Matt Rogers

And the Oscar For Best Original Score Goes To…

Matt Rogers, Reel Music host

Matt Rogers, Reel Music host

Each year, as movie lovers prepare their red carpet parties and office Oscar pools begin their wagers, Matt Rogers hosts an Academy Award edition of Reel Music. During the show, he previews the scores of this year’s nominees and revisits the music of past winners. But it’s his commentary on the scores and his prediction for Best Score winner that have made this show a favorite of listeners.

The big question: Who does Matt think will win this year? We talked with Matt Rogers for his take on this year’s nominees, his thoughts on what makes a perfect score, and for a hint – just one little hint! — for his pick for best score this year.

Of Note: Each year you’ve hosted Reel Music, you’ve guessed the winner of Best Original Score. What’s your track record?
Matt Rogers: Well, I was doing fine until last year. There really wasn’t much of a soundtrack to Gravity, but I guess what there was of it worked so well in the film that it won. I had picked Philomena by Alexandre Desplat, who is nominated again this year for two scores.

Of Note: What are your thoughts on the nominated scores this year? 
Matt Rogers: Alexandre Desplat has two great scores this year [for The Grand Budapest Hotel and The Imitation Game], but people are also talking about Jóhann Jóhannsson’s score [for The Theory of Everything], which, if it won, would give Desplat his eighth loss in nine years. Ouch.

Of Note: If you’re stranded on a desert island with one movie soundtrack, what is it? Why?
Matt Rogers: Star Wars. Hands down. Every note of it is nostalgic for me since that saga was a huge part of my childhood. I could listen to it over and over.

Of Note: Who are some of your favorite score composers?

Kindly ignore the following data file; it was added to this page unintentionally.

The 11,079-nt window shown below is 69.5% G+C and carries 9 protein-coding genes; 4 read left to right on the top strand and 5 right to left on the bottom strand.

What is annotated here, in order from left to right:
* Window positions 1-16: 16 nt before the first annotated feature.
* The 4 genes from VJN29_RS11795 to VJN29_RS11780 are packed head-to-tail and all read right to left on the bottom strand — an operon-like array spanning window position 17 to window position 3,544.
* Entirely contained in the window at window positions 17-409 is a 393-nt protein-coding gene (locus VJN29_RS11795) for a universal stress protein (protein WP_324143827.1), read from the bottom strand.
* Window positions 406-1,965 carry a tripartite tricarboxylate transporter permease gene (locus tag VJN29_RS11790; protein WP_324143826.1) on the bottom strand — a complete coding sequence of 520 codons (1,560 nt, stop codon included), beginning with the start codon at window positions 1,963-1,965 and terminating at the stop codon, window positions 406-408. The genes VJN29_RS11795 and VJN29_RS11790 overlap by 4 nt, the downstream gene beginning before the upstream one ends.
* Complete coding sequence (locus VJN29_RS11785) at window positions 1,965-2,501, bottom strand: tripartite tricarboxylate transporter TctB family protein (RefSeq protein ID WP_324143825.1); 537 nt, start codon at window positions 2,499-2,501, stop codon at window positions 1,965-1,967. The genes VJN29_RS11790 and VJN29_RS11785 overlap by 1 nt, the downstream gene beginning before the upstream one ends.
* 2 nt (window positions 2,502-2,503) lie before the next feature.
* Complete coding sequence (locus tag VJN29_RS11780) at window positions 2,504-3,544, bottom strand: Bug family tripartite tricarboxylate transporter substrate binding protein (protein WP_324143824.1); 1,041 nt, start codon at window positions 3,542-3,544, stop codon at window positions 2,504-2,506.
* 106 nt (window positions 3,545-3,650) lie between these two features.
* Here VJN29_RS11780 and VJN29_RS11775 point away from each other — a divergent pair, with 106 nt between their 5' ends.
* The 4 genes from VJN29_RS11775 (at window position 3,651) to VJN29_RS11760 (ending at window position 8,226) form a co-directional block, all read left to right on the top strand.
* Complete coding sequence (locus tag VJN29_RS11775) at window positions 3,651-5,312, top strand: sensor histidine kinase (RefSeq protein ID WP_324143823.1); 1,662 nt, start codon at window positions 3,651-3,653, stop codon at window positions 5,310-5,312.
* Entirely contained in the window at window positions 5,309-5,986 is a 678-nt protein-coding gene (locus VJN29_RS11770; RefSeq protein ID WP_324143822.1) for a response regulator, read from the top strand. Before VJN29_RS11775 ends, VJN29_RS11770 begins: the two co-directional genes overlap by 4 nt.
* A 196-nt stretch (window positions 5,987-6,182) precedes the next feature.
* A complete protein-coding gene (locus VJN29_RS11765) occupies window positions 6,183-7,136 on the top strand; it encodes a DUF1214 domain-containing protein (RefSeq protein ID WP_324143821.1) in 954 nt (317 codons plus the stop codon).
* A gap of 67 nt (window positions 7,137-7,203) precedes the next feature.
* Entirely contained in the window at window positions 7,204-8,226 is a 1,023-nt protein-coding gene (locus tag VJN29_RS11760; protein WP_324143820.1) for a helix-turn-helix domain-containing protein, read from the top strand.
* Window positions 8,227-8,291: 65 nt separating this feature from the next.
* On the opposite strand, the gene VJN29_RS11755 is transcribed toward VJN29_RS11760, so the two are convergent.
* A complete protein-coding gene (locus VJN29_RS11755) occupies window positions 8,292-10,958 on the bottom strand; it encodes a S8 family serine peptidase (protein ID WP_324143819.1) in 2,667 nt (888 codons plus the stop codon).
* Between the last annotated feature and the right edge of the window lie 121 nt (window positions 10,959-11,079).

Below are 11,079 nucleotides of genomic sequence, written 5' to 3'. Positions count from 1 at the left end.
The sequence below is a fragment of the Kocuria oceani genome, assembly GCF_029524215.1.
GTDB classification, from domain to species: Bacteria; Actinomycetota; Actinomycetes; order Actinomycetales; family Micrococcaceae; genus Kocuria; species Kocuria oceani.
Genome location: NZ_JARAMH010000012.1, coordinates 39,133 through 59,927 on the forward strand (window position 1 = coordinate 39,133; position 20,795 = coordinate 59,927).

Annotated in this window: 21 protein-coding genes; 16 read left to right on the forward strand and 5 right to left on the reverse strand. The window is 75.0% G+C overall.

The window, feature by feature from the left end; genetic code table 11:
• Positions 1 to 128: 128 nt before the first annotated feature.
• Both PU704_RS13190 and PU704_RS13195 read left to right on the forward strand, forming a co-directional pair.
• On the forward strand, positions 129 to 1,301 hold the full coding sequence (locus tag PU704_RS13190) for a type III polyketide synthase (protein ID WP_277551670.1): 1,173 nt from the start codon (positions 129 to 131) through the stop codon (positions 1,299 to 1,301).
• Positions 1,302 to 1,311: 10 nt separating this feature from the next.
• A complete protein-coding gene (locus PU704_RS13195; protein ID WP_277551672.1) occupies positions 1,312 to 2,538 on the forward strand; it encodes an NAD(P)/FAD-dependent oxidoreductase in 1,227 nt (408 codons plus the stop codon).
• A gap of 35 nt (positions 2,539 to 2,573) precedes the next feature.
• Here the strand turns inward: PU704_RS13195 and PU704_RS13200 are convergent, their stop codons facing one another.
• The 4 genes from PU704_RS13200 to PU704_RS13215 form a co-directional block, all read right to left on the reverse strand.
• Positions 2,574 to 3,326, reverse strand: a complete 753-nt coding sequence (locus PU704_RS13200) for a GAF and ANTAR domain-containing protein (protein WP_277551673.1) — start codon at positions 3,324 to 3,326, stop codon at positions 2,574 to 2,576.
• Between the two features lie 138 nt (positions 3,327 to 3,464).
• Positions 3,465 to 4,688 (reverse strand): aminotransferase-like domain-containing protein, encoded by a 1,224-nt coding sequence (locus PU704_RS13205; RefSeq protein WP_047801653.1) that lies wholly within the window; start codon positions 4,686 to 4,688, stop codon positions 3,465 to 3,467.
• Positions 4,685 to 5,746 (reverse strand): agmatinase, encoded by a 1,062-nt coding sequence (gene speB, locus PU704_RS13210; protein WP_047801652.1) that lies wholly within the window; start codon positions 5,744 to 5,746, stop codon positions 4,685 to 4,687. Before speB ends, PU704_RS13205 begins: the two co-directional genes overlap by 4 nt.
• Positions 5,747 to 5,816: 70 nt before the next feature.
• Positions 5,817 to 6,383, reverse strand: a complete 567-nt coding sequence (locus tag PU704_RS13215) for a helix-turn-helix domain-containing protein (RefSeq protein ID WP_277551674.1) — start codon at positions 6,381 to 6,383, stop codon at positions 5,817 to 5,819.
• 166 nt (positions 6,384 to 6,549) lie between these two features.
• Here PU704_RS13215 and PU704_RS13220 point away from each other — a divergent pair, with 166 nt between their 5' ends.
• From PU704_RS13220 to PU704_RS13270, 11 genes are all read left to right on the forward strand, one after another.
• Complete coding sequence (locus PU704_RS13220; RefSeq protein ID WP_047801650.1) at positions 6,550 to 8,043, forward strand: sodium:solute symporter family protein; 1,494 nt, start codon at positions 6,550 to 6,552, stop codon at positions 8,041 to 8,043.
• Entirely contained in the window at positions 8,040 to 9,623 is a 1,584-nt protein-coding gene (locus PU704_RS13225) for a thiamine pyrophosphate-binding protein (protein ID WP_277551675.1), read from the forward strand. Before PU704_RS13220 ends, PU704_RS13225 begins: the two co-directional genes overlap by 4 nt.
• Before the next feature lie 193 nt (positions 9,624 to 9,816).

Matt Rogers: Bernard Herrmann is really responsible for my love of movie music. When I was a kid, I saw the 1959 version of Journey to the Center of the Earth, and Herrmann’s score captivated me. It remains one of my favorite movie soundtracks of all time. John Williams is of course a favorite as well. He’s very versatile. He can produce something as subtle as Lincoln or something as bombastic as Superman, and it all works.

Of Note: What makes for an effective film score?
Matt Rogers: I think it depends on the movie. I mentioned Gravity. In that film, you don’t want the music to draw your attention away from the tension on screen. You almost want to be unaware of the score. With Indiana Jones or Star Wars, the more in your face it is, the better it is.

Of Note: Who is your favorite Oscar host?
Matt Rogers: Billy Crystal was so good in the 90s. There’s never been anyone as good since. Who could forget him wearing the Hannibal Lector mask and being rolled out on stage?

Of Note: Are you going to give us a hint for your pick for Best Original Score?
Matt Rogers: Hah! Not a chance. You have to tune in and hear for yourself. I will tell you that we have Neil Lerner from the Davidson College Music Department back with us this year. He always offers great insights on the nominated scores and composers. Be sure to listen in!

Listen to Reel Music’s “WDAV at the Oscars” on Friday, February 20, 2015 at 9:00 p.m.

Are you in the Charlotte area? Tune into 89.9fm Classical Public Radio.
Prefer to stream? Listen live at WDAV.org or on Apple and Android apps.

Reel Music: Kristen Anderson-Lopez

Oscar-winning songwriter Kristen Anderson-Lopez talks with WDAV’s Matt Rogers about her work in the Disney blockbuster “Frozen.” Anderson-Lopez, who shares her Oscar nomination with her co-writer and husband Robert Lopez, discusses the creation of the story and the music of “Frozen,” including their writing of the hit, “Let It Go.”